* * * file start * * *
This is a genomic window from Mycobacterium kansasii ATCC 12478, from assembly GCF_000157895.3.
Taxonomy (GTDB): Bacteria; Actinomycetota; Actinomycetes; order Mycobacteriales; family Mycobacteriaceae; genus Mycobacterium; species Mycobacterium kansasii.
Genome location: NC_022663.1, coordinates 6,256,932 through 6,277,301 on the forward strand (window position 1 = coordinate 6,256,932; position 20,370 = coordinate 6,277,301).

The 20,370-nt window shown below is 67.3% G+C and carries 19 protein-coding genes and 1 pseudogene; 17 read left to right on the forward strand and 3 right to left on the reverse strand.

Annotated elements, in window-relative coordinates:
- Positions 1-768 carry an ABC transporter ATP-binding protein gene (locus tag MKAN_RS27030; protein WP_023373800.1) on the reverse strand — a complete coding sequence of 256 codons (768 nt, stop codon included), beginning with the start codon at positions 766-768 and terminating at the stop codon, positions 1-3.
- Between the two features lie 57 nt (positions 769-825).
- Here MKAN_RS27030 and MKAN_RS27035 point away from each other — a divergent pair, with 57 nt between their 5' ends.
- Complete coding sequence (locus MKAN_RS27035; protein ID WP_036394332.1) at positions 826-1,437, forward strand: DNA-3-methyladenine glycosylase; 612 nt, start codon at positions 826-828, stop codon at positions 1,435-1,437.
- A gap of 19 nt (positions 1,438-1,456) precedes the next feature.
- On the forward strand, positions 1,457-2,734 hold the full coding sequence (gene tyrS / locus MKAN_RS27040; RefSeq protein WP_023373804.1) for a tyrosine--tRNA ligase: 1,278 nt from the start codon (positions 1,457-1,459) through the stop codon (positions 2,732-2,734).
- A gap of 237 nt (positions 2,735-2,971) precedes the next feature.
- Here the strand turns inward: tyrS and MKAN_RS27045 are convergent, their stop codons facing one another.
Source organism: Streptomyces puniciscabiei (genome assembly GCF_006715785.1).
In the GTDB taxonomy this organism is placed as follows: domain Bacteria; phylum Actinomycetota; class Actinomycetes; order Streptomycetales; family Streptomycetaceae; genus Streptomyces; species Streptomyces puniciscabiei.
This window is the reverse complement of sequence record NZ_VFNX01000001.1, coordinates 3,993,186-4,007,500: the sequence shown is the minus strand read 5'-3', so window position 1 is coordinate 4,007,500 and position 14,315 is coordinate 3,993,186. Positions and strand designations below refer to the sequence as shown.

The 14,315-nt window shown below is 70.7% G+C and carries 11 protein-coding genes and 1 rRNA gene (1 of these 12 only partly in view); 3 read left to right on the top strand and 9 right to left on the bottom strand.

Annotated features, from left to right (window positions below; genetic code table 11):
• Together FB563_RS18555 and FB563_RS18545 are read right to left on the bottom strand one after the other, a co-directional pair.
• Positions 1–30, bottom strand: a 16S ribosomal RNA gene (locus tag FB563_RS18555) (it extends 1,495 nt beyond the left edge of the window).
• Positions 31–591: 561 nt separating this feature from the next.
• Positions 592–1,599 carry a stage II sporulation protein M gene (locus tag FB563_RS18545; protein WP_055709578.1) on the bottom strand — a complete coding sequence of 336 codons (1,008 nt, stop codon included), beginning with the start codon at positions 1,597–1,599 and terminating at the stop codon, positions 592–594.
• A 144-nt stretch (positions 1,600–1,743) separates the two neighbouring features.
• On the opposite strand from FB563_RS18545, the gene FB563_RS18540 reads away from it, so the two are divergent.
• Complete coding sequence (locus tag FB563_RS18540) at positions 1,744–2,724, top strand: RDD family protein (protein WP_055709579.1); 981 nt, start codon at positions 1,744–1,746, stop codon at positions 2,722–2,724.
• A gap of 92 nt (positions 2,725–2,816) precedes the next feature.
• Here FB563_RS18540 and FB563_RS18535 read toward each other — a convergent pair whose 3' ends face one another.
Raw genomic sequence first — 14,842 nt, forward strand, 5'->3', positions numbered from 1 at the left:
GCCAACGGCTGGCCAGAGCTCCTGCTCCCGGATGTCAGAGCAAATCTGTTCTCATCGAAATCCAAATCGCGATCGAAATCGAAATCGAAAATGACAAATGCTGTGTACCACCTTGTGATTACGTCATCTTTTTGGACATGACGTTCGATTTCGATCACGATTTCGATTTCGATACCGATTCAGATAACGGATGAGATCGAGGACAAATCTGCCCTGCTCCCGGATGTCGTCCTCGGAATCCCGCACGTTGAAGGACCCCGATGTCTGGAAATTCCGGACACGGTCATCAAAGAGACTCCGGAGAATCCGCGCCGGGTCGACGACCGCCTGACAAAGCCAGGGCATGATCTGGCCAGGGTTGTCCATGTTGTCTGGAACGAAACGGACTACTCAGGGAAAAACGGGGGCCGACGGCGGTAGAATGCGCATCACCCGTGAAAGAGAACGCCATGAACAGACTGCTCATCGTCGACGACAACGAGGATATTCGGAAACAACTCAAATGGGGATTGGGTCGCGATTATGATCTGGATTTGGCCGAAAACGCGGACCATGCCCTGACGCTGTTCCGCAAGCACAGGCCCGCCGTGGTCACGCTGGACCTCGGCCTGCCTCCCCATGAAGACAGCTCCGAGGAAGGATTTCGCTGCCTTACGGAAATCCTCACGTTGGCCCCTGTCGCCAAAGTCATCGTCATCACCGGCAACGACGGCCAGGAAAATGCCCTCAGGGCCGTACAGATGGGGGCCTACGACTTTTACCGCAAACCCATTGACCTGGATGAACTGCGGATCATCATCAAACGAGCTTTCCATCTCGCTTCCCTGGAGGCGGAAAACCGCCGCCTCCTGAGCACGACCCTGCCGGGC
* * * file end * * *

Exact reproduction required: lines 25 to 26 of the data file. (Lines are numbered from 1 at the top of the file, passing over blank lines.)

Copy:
• Complete coding sequence (locus tag FB563_RS18540) at positions 1,744–2,724, top strand: RDD family protein (protein WP_055709579.1); 981 nt, start codon at positions 1,744–1,746, stop codon at positions 2,722–2,724.
• A gap of 92 nt (positions 2,725–2,816) precedes the next feature.